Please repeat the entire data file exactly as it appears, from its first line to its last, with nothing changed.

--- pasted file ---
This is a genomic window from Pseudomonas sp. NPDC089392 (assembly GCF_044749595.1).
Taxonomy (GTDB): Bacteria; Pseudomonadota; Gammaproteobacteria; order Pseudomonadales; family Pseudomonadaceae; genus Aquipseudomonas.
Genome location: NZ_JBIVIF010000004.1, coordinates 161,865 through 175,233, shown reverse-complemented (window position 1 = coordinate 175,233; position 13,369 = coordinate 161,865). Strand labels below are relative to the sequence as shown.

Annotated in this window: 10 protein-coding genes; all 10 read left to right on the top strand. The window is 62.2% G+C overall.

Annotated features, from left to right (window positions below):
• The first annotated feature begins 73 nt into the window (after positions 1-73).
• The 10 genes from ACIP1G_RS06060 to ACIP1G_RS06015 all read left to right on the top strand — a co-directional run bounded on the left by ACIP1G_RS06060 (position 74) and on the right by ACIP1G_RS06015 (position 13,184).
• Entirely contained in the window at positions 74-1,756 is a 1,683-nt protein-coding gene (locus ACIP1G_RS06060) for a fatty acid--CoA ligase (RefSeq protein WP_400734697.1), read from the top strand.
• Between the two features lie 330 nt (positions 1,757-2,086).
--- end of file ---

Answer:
This is a genomic window from Pseudomonas sp. NPDC089392 (assembly GCF_044749595.1).
Taxonomy (GTDB): Bacteria; Pseudomonadota; Gammaproteobacteria; order Pseudomonadales; family Pseudomonadaceae; genus Aquipseudomonas.
Genome location: NZ_JBIVIF010000004.1, coordinates 161,865 through 175,233, shown reverse-complemented (window position 1 = coordinate 175,233; position 13,369 = coordinate 161,865). Strand labels below are relative to the sequence as shown.

Annotated in this window: 10 protein-coding genes; all 10 read left to right on the top strand. The window is 62.2% G+C overall.

Annotated features, from left to right (window positions below):
• The first annotated feature begins 73 nt into the window (after positions 1-73).
• The 10 genes from ACIP1G_RS06060 to ACIP1G_RS06015 all read left to right on the top strand — a co-directional run bounded on the left by ACIP1G_RS06060 (position 74) and on the right by ACIP1G_RS06015 (position 13,184).
• Entirely contained in the window at positions 74-1,756 is a 1,683-nt protein-coding gene (locus ACIP1G_RS06060) for a fatty acid--CoA ligase (RefSeq protein WP_400734697.1), read from the top strand.
• Between the two features lie 330 nt (positions 1,757-2,086).